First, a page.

• anonymous
plz prove the answer about laws of logarithms: 1.logb M=logb M+logb N 2.logb M/N=logb M-logb N 3.logb N exponent p=plogb N 4.logb exponent b=1 bN=N PLZ prove the answer give me the solution...thanks
  • Stacey Warren - Expert
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  • chestercat
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  • goformit100
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  • goformit100
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  • DebbieG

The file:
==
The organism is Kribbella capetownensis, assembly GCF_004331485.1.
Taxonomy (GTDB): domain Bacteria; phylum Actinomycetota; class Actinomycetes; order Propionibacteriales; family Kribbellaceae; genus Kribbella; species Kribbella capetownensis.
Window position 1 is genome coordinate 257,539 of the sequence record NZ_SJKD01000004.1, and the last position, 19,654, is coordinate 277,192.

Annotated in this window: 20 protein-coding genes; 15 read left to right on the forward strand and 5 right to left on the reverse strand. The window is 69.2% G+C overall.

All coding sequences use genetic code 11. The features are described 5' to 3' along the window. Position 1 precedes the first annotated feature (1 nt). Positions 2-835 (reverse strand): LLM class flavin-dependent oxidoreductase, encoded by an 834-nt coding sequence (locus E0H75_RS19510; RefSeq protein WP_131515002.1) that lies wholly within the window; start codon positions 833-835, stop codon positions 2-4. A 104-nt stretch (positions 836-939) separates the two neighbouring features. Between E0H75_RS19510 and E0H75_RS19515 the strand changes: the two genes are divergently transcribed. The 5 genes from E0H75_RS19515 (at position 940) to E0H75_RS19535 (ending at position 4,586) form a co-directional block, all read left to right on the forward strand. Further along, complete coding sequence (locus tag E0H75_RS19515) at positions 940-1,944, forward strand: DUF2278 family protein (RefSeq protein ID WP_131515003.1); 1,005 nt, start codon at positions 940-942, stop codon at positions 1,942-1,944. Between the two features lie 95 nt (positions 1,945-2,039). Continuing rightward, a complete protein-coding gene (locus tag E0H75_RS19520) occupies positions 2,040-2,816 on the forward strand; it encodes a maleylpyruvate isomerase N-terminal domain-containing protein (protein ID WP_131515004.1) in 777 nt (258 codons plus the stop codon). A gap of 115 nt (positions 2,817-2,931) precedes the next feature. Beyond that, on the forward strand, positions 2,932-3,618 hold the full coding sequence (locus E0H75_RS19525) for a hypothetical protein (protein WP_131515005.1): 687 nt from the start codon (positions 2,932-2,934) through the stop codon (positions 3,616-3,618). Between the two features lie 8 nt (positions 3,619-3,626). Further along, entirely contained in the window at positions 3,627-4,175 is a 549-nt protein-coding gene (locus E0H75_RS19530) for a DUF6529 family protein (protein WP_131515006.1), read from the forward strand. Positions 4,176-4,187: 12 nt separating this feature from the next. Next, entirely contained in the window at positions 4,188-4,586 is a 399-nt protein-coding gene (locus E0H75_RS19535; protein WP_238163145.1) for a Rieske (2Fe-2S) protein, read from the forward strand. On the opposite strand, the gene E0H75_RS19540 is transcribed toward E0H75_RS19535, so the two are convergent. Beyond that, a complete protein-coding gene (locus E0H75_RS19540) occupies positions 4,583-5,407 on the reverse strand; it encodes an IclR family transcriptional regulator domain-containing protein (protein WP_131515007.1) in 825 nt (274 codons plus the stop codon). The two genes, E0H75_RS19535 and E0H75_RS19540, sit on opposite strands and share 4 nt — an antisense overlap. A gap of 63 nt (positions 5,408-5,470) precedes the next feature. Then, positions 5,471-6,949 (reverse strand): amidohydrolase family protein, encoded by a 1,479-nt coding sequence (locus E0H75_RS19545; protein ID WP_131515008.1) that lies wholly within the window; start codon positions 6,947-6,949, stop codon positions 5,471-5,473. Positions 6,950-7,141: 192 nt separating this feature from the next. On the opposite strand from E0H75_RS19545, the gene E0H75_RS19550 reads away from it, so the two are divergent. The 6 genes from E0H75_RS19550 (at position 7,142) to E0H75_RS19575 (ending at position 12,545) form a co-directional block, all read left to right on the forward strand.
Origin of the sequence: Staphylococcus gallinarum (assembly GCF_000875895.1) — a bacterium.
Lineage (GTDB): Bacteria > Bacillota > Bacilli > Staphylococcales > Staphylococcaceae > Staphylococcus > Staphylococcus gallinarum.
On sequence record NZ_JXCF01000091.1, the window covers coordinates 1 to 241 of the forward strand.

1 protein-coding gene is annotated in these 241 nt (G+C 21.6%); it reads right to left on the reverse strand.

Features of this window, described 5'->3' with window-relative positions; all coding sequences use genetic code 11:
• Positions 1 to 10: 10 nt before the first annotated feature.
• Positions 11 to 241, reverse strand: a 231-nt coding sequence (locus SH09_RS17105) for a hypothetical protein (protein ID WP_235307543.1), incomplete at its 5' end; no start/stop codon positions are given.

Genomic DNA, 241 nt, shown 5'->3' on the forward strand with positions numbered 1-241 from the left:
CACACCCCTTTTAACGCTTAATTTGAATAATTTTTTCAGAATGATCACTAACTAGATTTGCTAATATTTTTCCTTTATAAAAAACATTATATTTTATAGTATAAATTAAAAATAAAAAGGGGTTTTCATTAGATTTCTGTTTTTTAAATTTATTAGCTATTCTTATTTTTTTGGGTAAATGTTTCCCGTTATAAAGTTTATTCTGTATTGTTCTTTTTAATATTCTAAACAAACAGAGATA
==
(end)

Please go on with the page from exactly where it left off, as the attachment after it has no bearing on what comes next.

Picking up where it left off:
We aren't here to "prove the answer" and give you the solution :) but I'll help you get started on the first one. You're going to use the fact that \(\Large \log_{b}z=y \) means that \(\Large b^y=z\). It's important that you understand that relationship between log form and exponential form, so stop and stare at that for a bit if you need to! Now you want to show that \(\Large \log_{b}(MN)=log_{b}M+log_{b}N\). (That isn't quite what you have above, but that's what you meant, isn't it? :) So let's let \(\Large y=log_{b}M\) and \(\Large z=log_{b}N\) Then \(\Large b^y=M\) and \(\Large b^z=N\) (by changing from log to exponential form) This means that \(\Large MN= b^y\cdot b^z=b^{y+z}\) right? (by rules of exponents) So we have \(\Large MN= b^{y+z}\). Now convert that into log form and you have: \(\Large log_{b}(MN)=y+z\) But hey, look up there where we FIRST defined what y and z are...! Now sub those expressions for y and z back into that last equation above, and what do you get? That's the general idea... the others can be proven similarly. Just remember that a LOG is an EXPONENT, so the rules for working with exponents will apply. Once you switch form, it's usually easier to see that :)

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